Overview

Radiation therapy is a type of cancer treatment that uses beams of intense energy to kill cancer cells. Radiation therapy most often uses X-rays, but protons or other types of energy also can be used.

The term "radiation therapy" most often refers to external beam radiation therapy. During this type of radiation, the high-energy beams come from a machine outside of your body that aims the beams at a precise point on your body. During a different type of radiation treatment called brachytherapy (brak-e-THER-uh-pee), radiation is placed inside your body.

Radiation therapy damages cells by destroying the genetic material that controls how cells grow and divide. While both healthy and cancerous cells are damaged by radiation therapy, the goal of radiation therapy is to destroy as few normal, healthy cells as possible. Normal cells can often repair much of the damage caused by radiation.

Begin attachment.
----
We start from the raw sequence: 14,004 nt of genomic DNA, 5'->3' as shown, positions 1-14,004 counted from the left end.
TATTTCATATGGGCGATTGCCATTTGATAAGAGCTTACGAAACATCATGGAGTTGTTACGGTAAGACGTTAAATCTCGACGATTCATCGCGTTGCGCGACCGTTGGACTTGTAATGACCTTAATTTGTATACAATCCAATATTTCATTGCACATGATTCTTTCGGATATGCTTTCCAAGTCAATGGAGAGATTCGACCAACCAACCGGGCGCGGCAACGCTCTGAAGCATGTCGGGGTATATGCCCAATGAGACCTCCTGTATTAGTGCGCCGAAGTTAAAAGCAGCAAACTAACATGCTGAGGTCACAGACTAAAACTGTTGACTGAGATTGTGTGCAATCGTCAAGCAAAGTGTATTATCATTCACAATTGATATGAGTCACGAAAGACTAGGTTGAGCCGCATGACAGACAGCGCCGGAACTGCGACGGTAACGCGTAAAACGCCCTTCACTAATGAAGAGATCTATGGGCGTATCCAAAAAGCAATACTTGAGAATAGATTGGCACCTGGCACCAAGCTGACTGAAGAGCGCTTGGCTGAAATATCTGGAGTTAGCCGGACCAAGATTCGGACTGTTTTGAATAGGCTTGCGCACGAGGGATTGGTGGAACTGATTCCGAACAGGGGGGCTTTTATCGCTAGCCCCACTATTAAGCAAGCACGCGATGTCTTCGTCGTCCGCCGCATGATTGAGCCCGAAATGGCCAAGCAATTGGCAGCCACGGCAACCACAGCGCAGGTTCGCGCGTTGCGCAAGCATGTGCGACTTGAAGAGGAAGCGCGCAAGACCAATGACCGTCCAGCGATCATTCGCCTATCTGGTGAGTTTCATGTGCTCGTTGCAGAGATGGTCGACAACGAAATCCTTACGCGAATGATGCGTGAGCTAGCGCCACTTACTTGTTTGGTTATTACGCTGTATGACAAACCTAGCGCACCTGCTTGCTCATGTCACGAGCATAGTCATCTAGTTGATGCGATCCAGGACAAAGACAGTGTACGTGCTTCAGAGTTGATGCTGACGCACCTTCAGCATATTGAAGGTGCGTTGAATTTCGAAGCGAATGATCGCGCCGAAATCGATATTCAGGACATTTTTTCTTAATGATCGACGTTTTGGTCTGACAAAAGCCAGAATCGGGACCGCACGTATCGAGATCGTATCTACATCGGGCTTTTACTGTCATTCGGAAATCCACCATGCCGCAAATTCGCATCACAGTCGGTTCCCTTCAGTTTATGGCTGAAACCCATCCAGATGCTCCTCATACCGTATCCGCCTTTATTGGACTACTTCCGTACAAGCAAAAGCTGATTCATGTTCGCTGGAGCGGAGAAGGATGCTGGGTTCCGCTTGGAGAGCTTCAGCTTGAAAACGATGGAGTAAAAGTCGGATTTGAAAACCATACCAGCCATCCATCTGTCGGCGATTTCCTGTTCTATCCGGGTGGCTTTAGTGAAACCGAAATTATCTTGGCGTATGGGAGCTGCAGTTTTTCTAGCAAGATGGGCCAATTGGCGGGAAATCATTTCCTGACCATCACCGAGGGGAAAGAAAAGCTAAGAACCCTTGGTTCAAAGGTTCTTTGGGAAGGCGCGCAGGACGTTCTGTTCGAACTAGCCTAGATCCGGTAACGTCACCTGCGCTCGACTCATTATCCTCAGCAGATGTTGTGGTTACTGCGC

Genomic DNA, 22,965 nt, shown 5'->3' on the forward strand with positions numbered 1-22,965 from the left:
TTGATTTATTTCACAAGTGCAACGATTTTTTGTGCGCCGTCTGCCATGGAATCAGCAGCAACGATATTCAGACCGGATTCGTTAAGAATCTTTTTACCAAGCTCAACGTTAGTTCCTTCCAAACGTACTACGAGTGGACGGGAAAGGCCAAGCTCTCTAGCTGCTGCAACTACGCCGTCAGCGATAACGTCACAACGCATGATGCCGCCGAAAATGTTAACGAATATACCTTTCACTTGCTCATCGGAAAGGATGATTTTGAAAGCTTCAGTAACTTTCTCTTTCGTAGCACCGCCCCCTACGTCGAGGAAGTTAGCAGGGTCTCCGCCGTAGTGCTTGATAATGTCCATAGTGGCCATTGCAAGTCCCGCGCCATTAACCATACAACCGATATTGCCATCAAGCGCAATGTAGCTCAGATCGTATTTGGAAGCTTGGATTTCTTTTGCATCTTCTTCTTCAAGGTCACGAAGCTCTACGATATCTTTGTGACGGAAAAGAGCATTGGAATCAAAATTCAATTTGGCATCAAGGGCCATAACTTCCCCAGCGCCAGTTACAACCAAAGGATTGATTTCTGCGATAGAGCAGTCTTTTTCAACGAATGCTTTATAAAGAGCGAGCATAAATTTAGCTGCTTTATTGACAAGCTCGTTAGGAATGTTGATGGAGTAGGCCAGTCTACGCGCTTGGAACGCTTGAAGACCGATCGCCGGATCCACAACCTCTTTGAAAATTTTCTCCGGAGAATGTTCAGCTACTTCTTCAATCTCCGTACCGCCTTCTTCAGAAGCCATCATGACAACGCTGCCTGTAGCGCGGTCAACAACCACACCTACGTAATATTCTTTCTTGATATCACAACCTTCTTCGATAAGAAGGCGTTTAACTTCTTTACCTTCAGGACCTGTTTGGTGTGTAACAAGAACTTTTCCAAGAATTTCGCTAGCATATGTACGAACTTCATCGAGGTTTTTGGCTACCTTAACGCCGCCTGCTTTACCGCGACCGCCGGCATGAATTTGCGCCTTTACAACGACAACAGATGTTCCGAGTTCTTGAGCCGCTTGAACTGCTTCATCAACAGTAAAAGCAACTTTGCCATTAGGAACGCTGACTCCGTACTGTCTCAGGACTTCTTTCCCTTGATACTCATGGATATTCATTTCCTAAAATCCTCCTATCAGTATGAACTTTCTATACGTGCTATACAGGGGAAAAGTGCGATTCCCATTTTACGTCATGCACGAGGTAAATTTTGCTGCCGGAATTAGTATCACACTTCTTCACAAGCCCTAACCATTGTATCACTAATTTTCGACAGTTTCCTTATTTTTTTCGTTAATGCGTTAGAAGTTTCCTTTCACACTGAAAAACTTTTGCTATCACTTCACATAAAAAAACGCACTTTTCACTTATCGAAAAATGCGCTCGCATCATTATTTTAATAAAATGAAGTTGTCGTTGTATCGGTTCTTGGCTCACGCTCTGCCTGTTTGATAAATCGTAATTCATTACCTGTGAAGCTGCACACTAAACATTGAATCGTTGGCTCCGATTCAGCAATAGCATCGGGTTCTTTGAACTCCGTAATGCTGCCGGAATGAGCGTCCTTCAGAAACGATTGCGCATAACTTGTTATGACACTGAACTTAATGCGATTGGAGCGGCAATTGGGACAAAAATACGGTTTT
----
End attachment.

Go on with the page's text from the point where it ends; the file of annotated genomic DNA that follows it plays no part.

Mayo Clinic's approach

July 07, 2017
References
  1. Radiation therapy and you: Support for people with cancer. National Cancer Institute. https://www.cancer.gov/publications/patient-education/radiation-therapy-and-you. Accessed April 2, 2017.
  2. External beam therapy (EBT). RadiologyInfo.org. https://www.radiologyinfo.org/en/info.cfm?pg=ebt. Accessed April 2, 2017.
  3. Gunderson LL, et al. Intensity-modulated and image-guided radiation therapy. In: Clinical Radiation Oncology. 4th ed. Philadelphia, Pa.: Saunders Elsevier; 2016. https://www.clinicalkey.com. Accessed Jan. 4, 2017.
  4. Riggin ER. Allscripts EPSi. Mayo Clinic, Rochester, Minn. Jan. 31, 2017.